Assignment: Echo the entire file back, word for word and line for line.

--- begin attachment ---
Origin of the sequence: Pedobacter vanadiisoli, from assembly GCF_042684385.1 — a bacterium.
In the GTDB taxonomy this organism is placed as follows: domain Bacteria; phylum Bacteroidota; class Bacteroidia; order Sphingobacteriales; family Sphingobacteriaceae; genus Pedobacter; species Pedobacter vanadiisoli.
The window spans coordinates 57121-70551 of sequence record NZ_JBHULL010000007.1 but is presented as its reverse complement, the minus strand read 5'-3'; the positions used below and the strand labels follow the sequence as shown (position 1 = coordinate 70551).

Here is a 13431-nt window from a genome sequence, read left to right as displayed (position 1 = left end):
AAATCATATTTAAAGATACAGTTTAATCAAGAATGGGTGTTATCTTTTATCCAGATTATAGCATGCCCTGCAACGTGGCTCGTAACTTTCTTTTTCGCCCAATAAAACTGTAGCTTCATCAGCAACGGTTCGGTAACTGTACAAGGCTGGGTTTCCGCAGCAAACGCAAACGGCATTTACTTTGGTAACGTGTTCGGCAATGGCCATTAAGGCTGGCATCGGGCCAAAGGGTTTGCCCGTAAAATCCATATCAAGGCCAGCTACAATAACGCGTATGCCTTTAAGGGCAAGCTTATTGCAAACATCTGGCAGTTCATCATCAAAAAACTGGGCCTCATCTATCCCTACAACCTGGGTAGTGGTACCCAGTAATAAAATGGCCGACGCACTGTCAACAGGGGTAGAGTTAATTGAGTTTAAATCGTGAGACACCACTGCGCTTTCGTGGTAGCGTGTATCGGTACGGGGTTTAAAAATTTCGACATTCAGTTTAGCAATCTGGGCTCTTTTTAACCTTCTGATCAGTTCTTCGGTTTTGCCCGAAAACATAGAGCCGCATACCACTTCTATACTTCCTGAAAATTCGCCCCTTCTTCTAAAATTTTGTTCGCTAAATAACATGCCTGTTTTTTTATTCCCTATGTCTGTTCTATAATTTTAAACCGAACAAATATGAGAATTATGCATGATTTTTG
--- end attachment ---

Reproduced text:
Origin of the sequence: Pedobacter vanadiisoli, from assembly GCF_042684385.1 — a bacterium.
In the GTDB taxonomy this organism is placed as follows: domain Bacteria; phylum Bacteroidota; class Bacteroidia; order Sphingobacteriales; family Sphingobacteriaceae; genus Pedobacter; species Pedobacter vanadiisoli.
The window spans coordinates 57121-70551 of sequence record NZ_JBHULL010000007.1 but is presented as its reverse complement, the minus strand read 5'-3'; the positions used below and the strand labels follow the sequence as shown (position 1 = coordinate 70551).

Here is a 13431-nt window from a genome sequence, read left to right as displayed (position 1 = left end):
AAATCATATTTAAAGATACAGTTTAATCAAGAATGGGTGTTATCTTTTATCCAGATTATAGCATGCCCTGCAACGTGGCTCGTAACTTTCTTTTTCGCCCAATAAAACTGTAGCTTCATCAGCAACGGTTCGGTAACTGTACAAGGCTGGGTTTCCGCAGCAAACGCAAACGGCATTTACTTTGGTAACGTGTTCGGCAATGGCCATTAAGGCTGGCATCGGGCCAAAGGGTTTGCCCGTAAAATCCATATCAAGGCCAGCTACAATAACGCGTATGCCTTTAAGGGCAAGCTTATTGCAAACATCTGGCAGTTCATCATCAAAAAACTGGGCCTCATCTATCCCTACAACCTGGGTAGTGGTACCCAGTAATAAAATGGCCGACGCACTGTCAACAGGGGTAGAGTTAATTGAGTTTAAATCGTGAGACACCACTGCGCTTTCGTGGTAGCGTGTATCGGTACGGGGTTTAAAAATTTCGACATTCAGTTTAGCAATCTGGGCTCTTTTTAACCTTCTGATCAGTTCTTCGGTTTTGCCCGAAAACATAGAGCCGCATACCACTTCTATACTTCCTGAAAATTCGCCCCTTCTTCTAAAATTTTGTTCGCTAAATAACATGCCTGTTTTTTTATTCCCTATGTCTGTTCTATAATTTTAAACCGAACAAATATGAGAATTATGCATGATTTTTG